Pregnancy, Bleeding & Miscarriage
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Pregnancy, Bleeding & Miscarriage

A woman’s body goes through many changes during pregnancy that can include some light spotting or bleeding. Bleeding is also a sign of miscarriage. When a pregnant woman starts to bleed, she panics. It can help alleviate concerns when you understand how bleeding during pregnancy relates to miscarriage and what the signs of miscarriage are.


Miscarriages usually occur before the 20th week of a pregnancy, before the fetus would be able to survive outside of the womb. During a miscarriage, the fetus, the fluid sac and the placenta leave the body, but they don’t always completely expel. Sometimes, they must be completed medically.


Miscarriages can be caused by several problems. When the fetus fails to develop normally, a miscarriage can occur. In addition, issues with the placenta not becoming fully attached to the uterus can cause a spontaneous miscarriage. According to the Mayo Clinic, approximately 20 percent of all pregnancies end in miscarriage. Risk factors for miscarriage include maternal tobacco use, not eating properly, hormone imbalance, sexually transmitted diseases and drug use. According to the Mayo Clinic, chronic medical disorders, such as diabetes or lupus, can also cause a miscarriage.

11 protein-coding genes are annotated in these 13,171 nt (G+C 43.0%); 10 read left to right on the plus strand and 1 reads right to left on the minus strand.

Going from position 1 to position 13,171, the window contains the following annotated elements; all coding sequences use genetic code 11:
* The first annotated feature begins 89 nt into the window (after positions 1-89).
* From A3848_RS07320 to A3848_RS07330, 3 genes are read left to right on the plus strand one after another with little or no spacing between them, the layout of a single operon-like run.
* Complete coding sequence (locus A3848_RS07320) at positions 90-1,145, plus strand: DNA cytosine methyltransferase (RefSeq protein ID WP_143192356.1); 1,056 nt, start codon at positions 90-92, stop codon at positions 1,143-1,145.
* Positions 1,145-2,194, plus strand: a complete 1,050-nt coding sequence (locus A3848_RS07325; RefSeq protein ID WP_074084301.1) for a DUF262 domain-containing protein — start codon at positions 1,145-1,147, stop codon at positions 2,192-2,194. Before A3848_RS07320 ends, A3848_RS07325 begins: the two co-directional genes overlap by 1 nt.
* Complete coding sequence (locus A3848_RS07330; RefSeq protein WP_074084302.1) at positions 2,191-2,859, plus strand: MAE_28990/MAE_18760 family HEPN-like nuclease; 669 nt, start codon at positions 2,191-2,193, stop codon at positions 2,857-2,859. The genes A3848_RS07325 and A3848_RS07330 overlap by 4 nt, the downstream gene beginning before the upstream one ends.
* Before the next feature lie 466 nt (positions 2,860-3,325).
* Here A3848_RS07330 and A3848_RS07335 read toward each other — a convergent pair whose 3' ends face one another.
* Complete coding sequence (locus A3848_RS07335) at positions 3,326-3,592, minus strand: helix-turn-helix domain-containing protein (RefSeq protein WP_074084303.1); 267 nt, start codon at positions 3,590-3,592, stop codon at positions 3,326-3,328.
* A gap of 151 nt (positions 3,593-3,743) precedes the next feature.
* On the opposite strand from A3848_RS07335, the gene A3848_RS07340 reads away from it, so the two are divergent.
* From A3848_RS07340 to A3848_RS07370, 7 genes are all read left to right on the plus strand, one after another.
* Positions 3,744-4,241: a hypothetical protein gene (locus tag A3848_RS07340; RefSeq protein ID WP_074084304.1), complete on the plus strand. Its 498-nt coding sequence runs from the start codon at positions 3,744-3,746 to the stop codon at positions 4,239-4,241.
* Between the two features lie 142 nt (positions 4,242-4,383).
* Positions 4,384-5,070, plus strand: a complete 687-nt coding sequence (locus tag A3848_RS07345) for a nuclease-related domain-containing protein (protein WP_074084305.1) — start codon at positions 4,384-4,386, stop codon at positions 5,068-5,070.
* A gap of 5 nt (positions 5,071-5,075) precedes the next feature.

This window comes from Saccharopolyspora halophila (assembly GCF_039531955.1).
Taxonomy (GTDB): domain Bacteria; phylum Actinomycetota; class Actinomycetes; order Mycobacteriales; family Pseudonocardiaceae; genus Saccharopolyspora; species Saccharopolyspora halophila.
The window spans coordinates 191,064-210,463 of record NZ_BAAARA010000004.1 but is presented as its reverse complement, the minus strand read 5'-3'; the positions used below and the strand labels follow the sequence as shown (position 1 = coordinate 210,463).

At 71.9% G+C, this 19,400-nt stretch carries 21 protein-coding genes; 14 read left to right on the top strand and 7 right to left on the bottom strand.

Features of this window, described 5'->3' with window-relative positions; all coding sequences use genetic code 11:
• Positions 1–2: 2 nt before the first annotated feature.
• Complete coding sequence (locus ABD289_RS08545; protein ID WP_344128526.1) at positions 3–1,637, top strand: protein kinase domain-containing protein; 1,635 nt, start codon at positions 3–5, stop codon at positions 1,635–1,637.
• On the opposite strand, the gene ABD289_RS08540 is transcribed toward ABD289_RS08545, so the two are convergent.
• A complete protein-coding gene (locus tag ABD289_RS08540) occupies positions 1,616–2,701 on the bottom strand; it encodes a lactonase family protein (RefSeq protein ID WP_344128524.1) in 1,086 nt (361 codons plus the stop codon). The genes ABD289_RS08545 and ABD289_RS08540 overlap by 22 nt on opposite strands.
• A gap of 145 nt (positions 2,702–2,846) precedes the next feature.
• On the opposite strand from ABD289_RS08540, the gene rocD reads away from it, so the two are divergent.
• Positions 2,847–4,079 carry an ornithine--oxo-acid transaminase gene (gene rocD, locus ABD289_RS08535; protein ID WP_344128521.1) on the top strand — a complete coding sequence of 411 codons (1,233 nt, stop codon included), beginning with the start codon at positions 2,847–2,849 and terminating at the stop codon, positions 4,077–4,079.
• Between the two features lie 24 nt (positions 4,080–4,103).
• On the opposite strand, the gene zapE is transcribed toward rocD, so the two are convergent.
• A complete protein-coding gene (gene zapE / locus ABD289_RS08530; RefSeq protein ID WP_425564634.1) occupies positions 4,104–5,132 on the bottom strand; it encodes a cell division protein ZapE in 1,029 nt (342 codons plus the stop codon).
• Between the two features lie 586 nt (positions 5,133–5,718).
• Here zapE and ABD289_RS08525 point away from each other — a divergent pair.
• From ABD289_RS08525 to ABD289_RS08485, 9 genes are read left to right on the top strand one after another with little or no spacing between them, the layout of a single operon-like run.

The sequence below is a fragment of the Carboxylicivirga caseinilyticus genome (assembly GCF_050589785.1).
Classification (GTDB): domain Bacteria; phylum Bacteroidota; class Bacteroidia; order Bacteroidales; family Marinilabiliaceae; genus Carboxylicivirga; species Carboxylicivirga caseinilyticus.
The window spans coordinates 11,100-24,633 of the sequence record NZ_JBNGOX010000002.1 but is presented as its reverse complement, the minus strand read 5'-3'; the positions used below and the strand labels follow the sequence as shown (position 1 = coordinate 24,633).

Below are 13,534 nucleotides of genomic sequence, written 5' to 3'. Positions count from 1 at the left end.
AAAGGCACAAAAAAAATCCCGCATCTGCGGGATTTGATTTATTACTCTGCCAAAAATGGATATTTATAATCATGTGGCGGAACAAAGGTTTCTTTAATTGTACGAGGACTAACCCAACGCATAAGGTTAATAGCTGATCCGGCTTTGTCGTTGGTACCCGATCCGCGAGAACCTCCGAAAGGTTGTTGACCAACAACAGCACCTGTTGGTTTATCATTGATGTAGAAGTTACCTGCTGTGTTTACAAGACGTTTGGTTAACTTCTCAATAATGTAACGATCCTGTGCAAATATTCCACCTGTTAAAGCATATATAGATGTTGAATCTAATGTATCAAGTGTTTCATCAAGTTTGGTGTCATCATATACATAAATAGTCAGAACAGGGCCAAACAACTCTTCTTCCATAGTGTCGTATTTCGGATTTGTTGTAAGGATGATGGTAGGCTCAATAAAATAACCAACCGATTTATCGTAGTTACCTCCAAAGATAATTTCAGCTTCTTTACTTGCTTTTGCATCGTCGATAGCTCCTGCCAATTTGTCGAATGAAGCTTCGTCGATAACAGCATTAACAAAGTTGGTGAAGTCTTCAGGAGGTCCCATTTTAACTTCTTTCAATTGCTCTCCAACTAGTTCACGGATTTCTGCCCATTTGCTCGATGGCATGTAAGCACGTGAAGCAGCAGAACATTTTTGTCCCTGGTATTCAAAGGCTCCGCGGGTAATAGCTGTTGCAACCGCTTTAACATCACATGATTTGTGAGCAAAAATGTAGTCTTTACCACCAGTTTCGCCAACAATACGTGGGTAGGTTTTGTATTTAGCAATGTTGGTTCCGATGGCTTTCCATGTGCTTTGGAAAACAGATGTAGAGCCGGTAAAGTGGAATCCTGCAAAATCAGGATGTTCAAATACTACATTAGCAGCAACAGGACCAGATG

Several miscarriage like symptoms, including bleeding and cramps, can occur as part of a normal pregnancy. These symptoms can include slight spotting each month when periods would have normally occurred. In addition, light cramping that feels like a pulling on either or both sides of the stomach also accompanies many pregnancies.


According to the American Pregnancy Association (APA), several warning signs will tell you when a miscarriage may be starting. Women are urged to call their physician if they experience back pain–whether it is severe or mild. This back pain will, at times, be more painful than menstrual cramping. In addition, a whitish or pink vaginal discharge can indicate that a miscarriage is underway. A woman who develops contractions that are 20 minutes apart or less should prompt an immediate call to the doctor, according to the APA. Any time signs and symptoms of a normal pregnancy suddenly go away, it may indicate a miscarriage.

Bleeding during pregnancy is not uncommon, according to the APA, but bleeding–whether or not cramps are involved–can also serve as a warning of miscarriage.


Though some miscarriages cannot be prevented, steps can be taken to reduce the chance of having one occur. The APA recommends that pregnant women continue with a regular exercise routine, make sure they are eating nutritious foods, take daily doses of folic acid, do not use tobacco products and avoid tobacco smoke, to reduce the risk of miscarriage.

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  • pregnant woman image by Valentin Mosichev from
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